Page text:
The death toll in Bangladesh’s floods increased to 119 with eight more fatalities in the last 24 hours, officials said on Sunday.
As many as 10,684 others have also been injured in the disaster that has affected 21 of the country’s 64 districts since June, latest figures by the government said.
Of the total deaths, 96 drowned while 13 died of snakebites, it said, adding that around 5,000 people in flood-hit areas are suffering from diarrhea and other water-borne diseases.
Environmental experts have warned of long-term adverse impact due to the flooding in Bangladesh, a delta-nation crisscrossed by hundreds of rivers.
“At least five million people will suffer from acute food crisis for the next six months,” M Rezaul Karim Chowdhury, executive director of COAST Trust, a non-profit organization, told Anadolu Agency.
Heavy rains in the neighboring Indian state of Assam, he said, have resulted in huge inflows into downstream Bangladesh.
The monsoon, which usually falls from June to September, causes widespread death and destruction across the region every year. It destroys crops and displaces people in villages.
Chowdhury said the issue has become more severe due to the ongoing coronavirus pandemic.
As many as 2,928 people have died of the virus in the South Asian country to date.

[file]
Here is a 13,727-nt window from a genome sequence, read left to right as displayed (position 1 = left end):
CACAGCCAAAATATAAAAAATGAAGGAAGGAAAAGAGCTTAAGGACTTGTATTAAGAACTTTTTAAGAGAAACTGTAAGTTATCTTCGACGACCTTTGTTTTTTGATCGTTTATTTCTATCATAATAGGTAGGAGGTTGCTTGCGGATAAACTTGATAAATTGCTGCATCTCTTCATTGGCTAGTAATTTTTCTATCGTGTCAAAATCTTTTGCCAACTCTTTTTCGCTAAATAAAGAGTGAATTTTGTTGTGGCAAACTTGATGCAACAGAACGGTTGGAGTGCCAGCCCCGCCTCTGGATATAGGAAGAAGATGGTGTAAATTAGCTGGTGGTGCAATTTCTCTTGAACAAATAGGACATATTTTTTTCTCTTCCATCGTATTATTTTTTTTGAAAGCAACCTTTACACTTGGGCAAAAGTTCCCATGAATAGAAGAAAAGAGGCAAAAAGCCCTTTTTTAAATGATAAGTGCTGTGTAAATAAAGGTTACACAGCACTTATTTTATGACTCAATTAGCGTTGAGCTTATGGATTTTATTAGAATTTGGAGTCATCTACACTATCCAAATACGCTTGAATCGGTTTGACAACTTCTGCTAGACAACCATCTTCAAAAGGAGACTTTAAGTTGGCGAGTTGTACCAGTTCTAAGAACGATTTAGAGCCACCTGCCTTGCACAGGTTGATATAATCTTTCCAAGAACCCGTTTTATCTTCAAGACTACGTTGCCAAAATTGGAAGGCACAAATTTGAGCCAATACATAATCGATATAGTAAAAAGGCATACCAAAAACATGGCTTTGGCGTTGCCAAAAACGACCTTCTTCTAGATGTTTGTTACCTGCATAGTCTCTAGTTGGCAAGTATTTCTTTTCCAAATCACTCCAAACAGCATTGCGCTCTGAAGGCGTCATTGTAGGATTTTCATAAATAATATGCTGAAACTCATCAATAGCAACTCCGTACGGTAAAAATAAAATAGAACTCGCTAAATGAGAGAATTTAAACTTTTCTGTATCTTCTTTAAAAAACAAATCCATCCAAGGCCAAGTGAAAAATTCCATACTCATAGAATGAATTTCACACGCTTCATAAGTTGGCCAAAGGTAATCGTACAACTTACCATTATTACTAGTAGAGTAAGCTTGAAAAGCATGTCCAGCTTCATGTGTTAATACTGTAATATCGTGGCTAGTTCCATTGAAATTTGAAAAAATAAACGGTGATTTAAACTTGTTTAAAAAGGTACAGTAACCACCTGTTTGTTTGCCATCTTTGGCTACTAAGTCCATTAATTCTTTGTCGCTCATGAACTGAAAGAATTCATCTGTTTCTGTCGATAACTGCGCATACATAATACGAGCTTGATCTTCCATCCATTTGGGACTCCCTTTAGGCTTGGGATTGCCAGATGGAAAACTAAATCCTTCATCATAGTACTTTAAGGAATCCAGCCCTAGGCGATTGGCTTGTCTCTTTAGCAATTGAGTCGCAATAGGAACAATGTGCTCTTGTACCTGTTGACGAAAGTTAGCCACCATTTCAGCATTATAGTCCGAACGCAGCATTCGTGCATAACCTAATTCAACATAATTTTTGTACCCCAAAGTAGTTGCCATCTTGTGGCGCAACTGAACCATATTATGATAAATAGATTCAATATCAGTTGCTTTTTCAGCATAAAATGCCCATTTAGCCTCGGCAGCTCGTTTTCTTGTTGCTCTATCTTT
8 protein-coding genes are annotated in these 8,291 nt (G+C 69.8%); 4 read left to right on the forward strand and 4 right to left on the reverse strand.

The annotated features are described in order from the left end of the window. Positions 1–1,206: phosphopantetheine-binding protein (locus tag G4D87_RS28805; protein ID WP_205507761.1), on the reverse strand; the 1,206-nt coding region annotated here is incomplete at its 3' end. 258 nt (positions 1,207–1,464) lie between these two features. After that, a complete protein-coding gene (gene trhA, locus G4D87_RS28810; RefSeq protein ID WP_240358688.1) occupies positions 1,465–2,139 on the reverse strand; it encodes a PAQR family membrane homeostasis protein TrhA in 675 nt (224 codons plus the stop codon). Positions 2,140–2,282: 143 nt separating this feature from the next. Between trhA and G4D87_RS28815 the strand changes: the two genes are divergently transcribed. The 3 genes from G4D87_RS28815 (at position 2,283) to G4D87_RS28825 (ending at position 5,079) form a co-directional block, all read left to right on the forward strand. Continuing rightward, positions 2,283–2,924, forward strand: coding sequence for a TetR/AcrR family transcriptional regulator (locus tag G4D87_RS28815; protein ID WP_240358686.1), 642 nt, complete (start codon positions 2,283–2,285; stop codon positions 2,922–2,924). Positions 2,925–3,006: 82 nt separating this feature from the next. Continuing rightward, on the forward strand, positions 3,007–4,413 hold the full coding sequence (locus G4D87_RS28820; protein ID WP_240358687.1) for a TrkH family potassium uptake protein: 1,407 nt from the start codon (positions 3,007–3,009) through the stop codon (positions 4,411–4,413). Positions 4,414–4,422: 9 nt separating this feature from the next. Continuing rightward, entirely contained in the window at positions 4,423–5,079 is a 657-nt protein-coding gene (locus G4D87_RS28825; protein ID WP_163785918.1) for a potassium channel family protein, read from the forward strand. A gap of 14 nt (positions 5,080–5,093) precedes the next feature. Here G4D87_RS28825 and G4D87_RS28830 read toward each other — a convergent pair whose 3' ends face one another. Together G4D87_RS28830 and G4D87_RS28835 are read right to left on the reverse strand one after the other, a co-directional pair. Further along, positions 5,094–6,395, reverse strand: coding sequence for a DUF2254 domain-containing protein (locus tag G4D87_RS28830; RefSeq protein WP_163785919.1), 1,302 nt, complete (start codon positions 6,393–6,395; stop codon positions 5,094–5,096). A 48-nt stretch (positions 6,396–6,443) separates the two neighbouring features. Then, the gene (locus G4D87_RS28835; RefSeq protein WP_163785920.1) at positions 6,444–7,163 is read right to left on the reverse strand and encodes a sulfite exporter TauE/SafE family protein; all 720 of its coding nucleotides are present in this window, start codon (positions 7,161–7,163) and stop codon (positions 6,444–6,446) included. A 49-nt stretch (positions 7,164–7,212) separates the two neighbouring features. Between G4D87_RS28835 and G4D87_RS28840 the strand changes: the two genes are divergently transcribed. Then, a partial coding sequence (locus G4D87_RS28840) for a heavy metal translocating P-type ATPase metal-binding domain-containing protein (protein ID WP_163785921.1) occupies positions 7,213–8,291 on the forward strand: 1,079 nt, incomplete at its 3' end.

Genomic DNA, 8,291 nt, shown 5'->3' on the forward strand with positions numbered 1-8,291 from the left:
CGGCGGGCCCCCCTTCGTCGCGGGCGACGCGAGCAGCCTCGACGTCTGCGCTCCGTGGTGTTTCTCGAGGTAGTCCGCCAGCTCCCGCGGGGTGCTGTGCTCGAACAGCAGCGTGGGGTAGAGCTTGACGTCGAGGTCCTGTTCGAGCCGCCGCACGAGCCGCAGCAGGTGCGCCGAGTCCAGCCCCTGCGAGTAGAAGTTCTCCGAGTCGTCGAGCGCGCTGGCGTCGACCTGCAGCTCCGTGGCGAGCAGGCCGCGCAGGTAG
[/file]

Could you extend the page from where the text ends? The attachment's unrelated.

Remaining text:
Due to virus restrictions, he said, many people left urban centers for income opportunities but “now they are losing life-saving income sources in rural areas as well.” Bangladesh imposed a lockdown from March 26 to May 31.
Meanwhile, Atiq Rehman, an expert on climate change, said rivers have become shallow due to dams being built by India on common rivers. Bangladesh and India share at least 53 rivers.
“Hence, the entire region, especially Bangladesh, India and Nepal, has become more disaster-prone,” he told Anadolu Agency.
Terming the current situation as “extreme,” he urged leaders of both the countries to discuss this recurring problem.
According to a recent UN report, millions of people in India, Bangladesh and Nepal have been affected by the widespread flooding. Of them, over four million children need urgent life-saving support.
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